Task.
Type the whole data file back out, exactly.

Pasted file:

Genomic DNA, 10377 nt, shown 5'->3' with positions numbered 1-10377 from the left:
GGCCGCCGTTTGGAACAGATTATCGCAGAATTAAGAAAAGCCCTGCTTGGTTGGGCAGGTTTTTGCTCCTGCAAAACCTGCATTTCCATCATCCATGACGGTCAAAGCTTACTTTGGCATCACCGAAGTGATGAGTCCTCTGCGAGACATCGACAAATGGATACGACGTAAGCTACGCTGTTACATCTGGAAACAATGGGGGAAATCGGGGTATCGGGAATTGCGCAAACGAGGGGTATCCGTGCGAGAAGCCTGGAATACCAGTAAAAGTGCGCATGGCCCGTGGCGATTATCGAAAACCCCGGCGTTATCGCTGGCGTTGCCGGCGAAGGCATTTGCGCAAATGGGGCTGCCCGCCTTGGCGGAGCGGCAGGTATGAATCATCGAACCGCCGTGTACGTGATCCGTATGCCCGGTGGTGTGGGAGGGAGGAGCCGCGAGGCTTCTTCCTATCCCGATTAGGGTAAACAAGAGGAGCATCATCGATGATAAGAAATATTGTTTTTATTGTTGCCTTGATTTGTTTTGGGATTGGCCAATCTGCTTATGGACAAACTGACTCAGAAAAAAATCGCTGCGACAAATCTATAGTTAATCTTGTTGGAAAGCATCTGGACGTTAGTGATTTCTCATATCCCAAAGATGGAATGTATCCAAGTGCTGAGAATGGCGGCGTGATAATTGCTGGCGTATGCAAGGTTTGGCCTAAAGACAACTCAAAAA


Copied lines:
Genomic DNA, 10377 nt, shown 5'->3' with positions numbered 1-10377 from the left:
GGCCGCCGTTTGGAACAGATTATCGCAGAATTAAGAAAAGCCCTGCTTGGTTGGGCAGGTTTTTGCTCCTGCAAAACCTGCATTTCCATCATCCATGACGGTCAAAGCTTACTTTGGCATCACCGAAGTGATGAGTCCTCTGCGAGACATCGACAAATGGATACGACGTAAGCTACGCTGTTACATCTGGAAACAATGGGGGAAATCGGGGTATCGGGAATTGCGCAAACGAGGGGTATCCGTGCGAGAAGCCTGGAATACCAGTAAAAGTGCGCATGGCCCGTGGCGATTATCGAAAACCCCGGCGTTATCGCTGGCGTTGCCGGCGAAGGCATTTGCGCAAATGGGGCTGCCCGCCTTGGCGGAGCGGCAGGTATGAATCATCGAACCGCCGTGTACGTGATCCGTATGCCCGGTGGTGTGGGAGGGAGGAGCCGCGAGGCTTCTTCCTATCCCGATTAGGGTAAACAAGAGGAGCATCATCGATGATAAGAAATATTGTTTTTATTGTTGCCTTGATTTGTTTTGGGATTGGCCAATCTGCTTATGGACAAACTGACTCAGAAAAAAATCGCTGCGACAAATCTATAGTTAATCTTGTTGGAAAGCATCTGGACGTTAGTGATTTCTCATATCCCAAAGATGGAATGTATCCAAGTGCTGAGAATGGCGGCGTGATAATTGCTGGCGTATGCAAGGTTTGGCCTAAAGACAACTCAAAAA